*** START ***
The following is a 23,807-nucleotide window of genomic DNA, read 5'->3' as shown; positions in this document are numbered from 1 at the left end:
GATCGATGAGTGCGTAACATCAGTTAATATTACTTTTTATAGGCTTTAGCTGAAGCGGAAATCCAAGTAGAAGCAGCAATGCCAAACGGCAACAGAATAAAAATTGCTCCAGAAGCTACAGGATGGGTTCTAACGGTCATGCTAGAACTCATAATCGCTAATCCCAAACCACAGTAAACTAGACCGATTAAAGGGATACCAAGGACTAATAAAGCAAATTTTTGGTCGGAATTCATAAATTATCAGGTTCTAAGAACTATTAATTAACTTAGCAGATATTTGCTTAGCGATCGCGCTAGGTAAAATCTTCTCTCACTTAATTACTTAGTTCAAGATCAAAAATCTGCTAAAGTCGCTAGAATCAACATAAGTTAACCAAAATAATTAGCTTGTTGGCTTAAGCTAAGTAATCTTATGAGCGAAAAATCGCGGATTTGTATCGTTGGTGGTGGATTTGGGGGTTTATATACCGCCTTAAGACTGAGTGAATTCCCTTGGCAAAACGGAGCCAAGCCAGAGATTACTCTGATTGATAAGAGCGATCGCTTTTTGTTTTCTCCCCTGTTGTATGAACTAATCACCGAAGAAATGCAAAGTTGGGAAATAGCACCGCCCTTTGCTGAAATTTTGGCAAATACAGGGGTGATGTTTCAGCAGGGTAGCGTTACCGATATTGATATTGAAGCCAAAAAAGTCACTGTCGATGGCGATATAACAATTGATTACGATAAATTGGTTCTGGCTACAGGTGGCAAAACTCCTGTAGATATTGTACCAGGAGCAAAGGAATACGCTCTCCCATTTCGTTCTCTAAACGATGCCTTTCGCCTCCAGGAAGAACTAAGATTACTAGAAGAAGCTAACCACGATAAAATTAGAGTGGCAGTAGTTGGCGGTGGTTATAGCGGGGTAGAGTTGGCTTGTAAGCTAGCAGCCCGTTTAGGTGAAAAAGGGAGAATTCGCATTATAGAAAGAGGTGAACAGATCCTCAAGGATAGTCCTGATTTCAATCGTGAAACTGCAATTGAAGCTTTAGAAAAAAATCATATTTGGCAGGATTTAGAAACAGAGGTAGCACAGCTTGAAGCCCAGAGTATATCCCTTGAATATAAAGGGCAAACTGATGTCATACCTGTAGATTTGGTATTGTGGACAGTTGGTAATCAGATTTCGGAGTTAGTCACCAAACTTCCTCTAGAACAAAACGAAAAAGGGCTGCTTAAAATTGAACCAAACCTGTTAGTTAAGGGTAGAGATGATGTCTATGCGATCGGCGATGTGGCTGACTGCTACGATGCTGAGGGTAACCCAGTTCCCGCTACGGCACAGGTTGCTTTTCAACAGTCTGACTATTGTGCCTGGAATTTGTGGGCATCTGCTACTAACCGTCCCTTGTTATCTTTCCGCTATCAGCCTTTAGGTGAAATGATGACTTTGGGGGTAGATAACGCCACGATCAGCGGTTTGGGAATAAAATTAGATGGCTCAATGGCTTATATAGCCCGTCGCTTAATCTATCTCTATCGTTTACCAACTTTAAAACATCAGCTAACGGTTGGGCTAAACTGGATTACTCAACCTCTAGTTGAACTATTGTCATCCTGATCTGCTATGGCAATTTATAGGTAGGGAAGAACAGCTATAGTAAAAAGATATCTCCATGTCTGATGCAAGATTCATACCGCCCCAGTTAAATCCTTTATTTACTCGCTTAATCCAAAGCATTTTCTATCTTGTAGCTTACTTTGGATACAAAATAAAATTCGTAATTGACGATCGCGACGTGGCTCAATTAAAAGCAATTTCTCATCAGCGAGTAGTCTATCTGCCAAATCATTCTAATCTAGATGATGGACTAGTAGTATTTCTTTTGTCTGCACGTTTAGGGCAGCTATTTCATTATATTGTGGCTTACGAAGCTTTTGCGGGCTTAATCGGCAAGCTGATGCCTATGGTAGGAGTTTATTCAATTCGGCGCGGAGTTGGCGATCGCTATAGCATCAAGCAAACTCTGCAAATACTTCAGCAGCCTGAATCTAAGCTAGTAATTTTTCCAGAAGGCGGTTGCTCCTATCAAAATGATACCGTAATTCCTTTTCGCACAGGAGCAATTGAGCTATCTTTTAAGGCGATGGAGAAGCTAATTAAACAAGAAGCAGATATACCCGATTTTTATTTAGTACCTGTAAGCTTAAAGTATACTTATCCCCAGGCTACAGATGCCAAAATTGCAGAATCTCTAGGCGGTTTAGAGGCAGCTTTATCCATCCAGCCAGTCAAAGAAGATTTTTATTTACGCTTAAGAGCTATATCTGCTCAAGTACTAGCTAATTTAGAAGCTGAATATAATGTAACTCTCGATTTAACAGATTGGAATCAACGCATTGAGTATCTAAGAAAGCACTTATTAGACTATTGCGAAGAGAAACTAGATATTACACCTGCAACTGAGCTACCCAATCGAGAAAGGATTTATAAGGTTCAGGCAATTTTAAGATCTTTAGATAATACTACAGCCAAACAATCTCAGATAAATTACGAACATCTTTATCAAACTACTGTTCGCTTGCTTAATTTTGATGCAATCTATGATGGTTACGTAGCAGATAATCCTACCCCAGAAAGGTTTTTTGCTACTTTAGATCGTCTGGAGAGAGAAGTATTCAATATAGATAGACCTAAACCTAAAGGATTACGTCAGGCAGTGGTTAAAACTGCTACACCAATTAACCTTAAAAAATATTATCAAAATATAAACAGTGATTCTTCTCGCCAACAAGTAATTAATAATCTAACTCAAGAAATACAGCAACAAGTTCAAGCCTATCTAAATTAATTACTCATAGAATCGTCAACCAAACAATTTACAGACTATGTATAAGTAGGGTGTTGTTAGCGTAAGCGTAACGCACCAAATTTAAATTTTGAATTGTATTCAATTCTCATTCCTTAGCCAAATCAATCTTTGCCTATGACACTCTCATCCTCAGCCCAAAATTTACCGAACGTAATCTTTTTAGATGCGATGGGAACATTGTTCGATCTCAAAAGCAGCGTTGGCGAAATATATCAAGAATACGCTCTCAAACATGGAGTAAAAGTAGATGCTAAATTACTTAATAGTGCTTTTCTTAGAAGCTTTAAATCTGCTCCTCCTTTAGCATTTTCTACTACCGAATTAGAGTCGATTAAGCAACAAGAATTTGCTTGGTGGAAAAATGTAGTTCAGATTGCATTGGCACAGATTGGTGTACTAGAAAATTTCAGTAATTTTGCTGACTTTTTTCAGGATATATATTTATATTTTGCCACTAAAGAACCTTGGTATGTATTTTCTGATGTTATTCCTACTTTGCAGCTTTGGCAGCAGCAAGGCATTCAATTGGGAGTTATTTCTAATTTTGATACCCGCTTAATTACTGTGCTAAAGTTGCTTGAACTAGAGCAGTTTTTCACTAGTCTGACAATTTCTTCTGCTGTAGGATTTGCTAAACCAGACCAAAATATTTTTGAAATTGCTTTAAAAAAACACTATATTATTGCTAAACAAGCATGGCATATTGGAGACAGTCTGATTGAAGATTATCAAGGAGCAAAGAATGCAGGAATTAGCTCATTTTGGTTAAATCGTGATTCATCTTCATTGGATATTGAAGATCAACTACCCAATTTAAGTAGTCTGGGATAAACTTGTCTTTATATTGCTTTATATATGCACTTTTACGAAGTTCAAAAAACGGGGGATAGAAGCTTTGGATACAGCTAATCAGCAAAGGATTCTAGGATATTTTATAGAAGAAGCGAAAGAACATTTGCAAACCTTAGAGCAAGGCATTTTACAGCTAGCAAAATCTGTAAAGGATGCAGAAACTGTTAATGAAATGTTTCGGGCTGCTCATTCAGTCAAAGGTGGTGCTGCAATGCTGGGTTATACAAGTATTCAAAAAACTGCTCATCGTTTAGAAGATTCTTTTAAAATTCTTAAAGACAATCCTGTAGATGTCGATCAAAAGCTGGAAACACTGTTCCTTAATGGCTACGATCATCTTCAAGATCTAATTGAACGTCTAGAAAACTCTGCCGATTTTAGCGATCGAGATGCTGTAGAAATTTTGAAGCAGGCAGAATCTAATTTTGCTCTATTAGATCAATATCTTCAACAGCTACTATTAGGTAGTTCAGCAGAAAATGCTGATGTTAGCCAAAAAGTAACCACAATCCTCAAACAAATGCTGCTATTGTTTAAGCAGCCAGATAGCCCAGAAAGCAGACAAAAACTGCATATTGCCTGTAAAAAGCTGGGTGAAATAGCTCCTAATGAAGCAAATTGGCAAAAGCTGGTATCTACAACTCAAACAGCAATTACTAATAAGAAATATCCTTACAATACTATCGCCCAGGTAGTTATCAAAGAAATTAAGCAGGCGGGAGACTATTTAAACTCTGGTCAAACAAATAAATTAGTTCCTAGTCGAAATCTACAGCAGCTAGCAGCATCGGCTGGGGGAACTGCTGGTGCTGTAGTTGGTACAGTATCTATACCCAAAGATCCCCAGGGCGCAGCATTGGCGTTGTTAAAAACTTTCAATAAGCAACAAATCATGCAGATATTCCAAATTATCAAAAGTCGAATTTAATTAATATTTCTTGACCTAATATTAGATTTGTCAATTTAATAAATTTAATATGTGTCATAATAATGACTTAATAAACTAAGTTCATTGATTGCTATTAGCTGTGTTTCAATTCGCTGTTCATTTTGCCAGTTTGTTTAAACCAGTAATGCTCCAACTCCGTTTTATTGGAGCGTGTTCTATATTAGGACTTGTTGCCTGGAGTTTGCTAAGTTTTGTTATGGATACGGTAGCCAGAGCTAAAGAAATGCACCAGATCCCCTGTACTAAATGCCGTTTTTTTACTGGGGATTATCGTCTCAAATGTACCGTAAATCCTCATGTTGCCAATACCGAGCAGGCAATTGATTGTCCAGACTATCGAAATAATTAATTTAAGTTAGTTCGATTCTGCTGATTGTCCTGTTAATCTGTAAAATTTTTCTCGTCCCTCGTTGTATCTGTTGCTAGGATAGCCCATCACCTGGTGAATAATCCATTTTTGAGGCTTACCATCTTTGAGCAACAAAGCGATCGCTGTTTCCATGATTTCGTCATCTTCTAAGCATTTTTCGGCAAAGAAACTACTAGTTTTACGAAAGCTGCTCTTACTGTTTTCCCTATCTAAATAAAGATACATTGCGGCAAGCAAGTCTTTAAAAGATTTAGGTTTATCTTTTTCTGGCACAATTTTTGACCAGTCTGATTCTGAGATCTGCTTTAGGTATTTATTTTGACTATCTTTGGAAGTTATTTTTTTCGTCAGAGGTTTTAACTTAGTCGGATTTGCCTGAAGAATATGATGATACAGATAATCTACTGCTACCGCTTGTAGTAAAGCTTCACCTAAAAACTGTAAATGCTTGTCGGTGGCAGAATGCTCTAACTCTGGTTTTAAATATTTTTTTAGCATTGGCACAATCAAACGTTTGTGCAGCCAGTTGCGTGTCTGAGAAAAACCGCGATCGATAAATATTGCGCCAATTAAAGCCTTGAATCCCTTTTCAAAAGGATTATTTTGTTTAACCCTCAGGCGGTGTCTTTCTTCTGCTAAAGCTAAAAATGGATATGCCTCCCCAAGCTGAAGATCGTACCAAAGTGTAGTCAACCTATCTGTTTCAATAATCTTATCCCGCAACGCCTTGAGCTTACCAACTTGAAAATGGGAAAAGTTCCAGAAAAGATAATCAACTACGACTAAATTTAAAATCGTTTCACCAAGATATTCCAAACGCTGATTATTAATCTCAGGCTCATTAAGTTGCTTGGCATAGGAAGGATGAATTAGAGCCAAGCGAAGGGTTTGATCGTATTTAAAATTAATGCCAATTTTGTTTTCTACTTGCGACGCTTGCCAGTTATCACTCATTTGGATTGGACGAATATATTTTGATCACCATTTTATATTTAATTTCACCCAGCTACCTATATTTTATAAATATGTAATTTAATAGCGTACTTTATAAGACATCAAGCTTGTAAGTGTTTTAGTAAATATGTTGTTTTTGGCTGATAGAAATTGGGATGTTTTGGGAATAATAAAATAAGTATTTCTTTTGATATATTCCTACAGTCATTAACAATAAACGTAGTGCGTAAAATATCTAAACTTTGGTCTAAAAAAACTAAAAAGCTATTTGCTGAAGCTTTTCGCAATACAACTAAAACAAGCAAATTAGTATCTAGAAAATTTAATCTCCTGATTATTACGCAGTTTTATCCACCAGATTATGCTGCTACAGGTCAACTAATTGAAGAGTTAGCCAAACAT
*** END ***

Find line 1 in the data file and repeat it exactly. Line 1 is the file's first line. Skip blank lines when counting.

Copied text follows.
The following is a 23,807-nucleotide window of genomic DNA, read 5'->3' as shown; positions in this document are numbered from 1 at the left end: